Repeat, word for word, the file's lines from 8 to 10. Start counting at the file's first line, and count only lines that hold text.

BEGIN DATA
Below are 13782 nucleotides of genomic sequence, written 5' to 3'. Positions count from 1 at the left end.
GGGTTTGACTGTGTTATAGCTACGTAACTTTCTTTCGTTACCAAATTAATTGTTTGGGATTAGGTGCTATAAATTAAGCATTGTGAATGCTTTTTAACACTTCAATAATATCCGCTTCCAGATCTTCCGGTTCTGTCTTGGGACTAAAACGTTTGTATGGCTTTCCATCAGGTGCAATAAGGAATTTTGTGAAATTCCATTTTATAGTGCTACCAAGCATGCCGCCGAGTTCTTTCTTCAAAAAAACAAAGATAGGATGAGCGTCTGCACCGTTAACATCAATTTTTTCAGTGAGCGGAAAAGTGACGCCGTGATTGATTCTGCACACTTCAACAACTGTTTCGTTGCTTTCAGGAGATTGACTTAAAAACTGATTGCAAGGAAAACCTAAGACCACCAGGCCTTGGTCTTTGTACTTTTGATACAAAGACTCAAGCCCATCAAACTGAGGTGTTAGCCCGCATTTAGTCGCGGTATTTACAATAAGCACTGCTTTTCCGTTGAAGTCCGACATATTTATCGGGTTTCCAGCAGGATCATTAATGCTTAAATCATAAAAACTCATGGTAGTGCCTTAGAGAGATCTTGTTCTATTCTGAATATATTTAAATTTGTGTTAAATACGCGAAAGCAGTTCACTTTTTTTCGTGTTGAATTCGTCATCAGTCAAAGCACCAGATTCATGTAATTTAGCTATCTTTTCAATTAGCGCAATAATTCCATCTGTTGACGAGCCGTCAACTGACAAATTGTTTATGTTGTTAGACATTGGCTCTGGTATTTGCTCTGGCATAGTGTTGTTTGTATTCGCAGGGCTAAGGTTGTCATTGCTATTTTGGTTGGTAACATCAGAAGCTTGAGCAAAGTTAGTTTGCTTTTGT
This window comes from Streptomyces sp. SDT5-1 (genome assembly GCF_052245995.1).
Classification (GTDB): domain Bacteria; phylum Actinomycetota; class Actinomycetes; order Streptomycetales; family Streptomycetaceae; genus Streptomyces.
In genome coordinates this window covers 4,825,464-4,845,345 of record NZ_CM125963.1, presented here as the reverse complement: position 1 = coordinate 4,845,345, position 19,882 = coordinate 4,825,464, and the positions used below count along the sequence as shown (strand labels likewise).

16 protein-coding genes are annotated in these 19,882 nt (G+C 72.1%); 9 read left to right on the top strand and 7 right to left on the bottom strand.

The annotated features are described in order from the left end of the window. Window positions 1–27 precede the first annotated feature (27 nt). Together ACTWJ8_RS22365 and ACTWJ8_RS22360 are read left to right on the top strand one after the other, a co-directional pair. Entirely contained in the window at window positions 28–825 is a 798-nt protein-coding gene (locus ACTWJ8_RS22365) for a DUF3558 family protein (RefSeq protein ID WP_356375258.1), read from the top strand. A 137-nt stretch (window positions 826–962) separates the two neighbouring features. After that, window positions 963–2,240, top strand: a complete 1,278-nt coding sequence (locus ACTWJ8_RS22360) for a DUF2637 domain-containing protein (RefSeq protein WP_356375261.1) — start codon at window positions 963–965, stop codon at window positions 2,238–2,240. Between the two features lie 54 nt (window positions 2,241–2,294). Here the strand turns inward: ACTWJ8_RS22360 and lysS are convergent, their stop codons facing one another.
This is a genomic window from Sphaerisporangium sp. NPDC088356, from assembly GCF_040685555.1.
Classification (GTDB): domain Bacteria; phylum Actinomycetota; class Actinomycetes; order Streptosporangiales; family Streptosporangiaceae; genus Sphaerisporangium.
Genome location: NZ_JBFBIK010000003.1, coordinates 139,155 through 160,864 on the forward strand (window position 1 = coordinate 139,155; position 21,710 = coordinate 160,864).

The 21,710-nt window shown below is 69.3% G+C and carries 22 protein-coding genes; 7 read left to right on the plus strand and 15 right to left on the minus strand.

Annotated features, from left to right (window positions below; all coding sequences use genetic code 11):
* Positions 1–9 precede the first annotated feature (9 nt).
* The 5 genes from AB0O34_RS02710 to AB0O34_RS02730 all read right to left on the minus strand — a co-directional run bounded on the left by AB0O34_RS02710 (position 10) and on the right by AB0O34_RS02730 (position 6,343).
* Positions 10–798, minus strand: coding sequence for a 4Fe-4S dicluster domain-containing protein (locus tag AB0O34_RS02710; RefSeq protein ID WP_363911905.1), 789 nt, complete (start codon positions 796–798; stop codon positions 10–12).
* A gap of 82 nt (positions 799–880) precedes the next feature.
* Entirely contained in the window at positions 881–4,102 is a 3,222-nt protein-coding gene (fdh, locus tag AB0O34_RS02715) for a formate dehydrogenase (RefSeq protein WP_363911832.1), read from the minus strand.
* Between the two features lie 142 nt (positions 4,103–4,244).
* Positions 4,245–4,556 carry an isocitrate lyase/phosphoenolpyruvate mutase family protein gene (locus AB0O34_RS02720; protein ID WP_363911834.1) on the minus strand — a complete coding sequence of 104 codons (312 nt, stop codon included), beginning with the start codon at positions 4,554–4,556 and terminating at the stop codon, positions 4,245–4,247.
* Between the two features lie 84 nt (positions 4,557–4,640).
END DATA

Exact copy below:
This is a genomic window from Sphaerisporangium sp. NPDC088356, from assembly GCF_040685555.1.
Classification (GTDB): domain Bacteria; phylum Actinomycetota; class Actinomycetes; order Streptosporangiales; family Streptosporangiaceae; genus Sphaerisporangium.
Genome location: NZ_JBFBIK010000003.1, coordinates 139,155 through 160,864 on the forward strand (window position 1 = coordinate 139,155; position 21,710 = coordinate 160,864).